At staggered intervals, the international group of riders sped across Confederation Bridge and back.
The cyclists cut through the briny Maritimes air, racing only against the clock in the second-stage time trial of mid-June’s Tour de PEI.
When the results were tallied, Yukoner Moriah MacGregor had placed fifth.
“It was pretty exciting,” said 33-year-old MacGregor.
“It certainly exceeded any of my expectations coming into the race.”
And that’s exactly what she loves about bike racing.
“You have this idea of where your limits are, and then you end up doing something beyond that pushes that perceived barrier up,” she said during a telephone call from Quebec.
“Being able to watch yourself improve is what makes it so addictive. Right now I can’t imagine doing anything else.”
The Tour de PEI is an International Cycling Union event — one of three in Canada — and lured past world champions to battle for a spot on the podium.
MacGregor and a teammate had just finished scouting out the road course she’d be riding next week.
Her journey to top-ranked cyclist was a long time coming.
She grew up in Mayo, spending half of her time on her parents’ trapline on the Stewart River.
Her first bike race was the Kluane-Chilkat International Bike Relay. She participated every year until 2003.
Putting together a group of four friends, she rode a regular mountain bike with Umbro shorts and sneakers — a far throw from the aerodynamic road bikes and spandex of the national race circuit.
“We just did it as a fun thing,” she said.
She bought her first road bike from Northern Outdoors in 1995. She hangs on to it for sentimental reasons and still uses it during the wet Vancouver winters.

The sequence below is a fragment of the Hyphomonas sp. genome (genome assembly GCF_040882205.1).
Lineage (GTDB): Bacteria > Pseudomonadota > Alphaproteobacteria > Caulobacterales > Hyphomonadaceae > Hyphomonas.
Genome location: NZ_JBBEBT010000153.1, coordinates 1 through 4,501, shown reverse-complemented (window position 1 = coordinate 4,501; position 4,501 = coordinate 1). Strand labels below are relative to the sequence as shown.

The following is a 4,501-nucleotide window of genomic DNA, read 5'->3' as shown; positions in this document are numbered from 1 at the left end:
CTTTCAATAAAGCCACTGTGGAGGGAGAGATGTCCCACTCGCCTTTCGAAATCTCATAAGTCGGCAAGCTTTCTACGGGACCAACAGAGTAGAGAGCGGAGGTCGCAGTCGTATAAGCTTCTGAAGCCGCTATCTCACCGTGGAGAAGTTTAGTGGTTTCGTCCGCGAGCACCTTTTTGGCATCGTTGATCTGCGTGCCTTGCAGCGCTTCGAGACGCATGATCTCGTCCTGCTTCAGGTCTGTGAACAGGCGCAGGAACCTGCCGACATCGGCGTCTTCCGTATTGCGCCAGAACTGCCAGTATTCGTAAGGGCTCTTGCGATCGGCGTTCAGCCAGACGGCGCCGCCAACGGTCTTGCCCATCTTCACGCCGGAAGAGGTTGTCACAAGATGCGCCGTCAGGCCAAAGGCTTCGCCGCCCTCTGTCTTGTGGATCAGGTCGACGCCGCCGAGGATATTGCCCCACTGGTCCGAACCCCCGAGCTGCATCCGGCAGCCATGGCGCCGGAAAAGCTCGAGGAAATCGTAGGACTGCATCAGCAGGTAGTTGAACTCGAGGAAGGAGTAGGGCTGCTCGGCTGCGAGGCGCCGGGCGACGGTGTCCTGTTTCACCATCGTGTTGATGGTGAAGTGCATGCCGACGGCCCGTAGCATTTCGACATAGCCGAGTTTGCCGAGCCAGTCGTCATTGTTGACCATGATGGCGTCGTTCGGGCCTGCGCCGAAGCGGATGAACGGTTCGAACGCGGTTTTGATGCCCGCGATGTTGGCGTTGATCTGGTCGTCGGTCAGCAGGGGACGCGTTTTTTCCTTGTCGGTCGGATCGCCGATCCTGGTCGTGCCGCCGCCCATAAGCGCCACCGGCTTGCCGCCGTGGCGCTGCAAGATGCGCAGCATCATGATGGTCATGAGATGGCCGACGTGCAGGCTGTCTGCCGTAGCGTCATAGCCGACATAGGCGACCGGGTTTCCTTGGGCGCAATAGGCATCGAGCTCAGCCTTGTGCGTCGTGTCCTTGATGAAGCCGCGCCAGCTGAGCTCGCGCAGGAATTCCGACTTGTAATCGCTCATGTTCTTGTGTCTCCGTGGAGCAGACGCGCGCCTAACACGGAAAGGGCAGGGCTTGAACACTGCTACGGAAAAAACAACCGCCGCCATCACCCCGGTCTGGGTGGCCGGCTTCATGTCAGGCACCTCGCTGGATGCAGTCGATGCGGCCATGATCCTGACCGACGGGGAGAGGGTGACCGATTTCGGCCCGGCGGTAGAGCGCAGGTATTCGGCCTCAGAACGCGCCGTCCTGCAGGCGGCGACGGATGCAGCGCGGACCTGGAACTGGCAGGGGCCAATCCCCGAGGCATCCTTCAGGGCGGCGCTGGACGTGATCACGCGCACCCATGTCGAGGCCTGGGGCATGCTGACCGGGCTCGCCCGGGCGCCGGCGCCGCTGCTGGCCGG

Other than some long-distance trips through the Yukon and around Alaska, MacGregor didn’t really get serious about biking until she wound up in Vancouver 10 years ago.
There, she volunteered with a national race and watched national champion Linda Jackson.
“It was really inspiring for me; she started later in life too,” she said.
Jackson was an investment banker before she cycled into racing.
MacGregor entered her first provincial race in 1999, while working as a kinesiologist.
“I was shaking in my shoes. I was racing with all these great riders, and all I wanted to do was get their autograph.”
MacGregor got dropped by the pack shortly after the start of that race, but kept coming back for more.
She tackled national races in 2003 after a few seasons at the provincial level.
The national race circuit is a series of events held throughout North America. It begins its season in March and wraps up in September.
This summer, MacGregor quit work to follow the tour full time.
“It’s a great way to travel and meet people around the country,” she said. The cyclists often stay with local host families instead of hotels.
This also helps to make the tour a little more affordable for the athletes. Aside from product sponsorship, the athletes aren’t exactly raking in the dough.
A goal for many is to ride for a team where you can get a small salary from your sponsor — something between $5,000 and $10,000.
“You do it for love not for money, that’s for sure,” said MacGregor, frequently breaking into laughter as her “crazy” Quebec teammate, who was the driving the car, careened through the rain-soaked streets.
Apparently, a lot of comradery develops during the North American tour.
“There’s a real sense of community and like any sport it has it’s personalities and it’s politics,” she said.
MacGregor rode this year on a small, four-woman team for AE Sports Development out of Colorado.
However, for the PEI race she was one of five women who came together specifically for the event.
They had never ridden together before.
“It certainly wasn’t an advantage, but the difference from the first day to the last was huge,” she said.
“We really started to work together as a team.”
MacGregor was also part of a larger, national team.
Her 5th-place finish in the time trial earned Canada one point in the UCI ranking.
“These rankings determine how many Canadians get to participate in the Olympics in 2008,” she said.
“Canada isn’t doing that well right now, so it felt good to be able to help out.”
And she wants to do even better.
“I’d like to join a real pro team, do some of the bigger races in Europe, and just continue to improve.
“I’d love to win a medal for Canada at the Worlds, that’s kind of the dream goal.”
She admits that one day she’ll have to go back to the real world, but not just yet.
“I made a commitment to myself, when I got my first racing licence, that I was going to do it as long as it’s still fun.
“I think it’s more fun now than it’s ever been before.”
The Tour de PEI airs on Global on Sunday.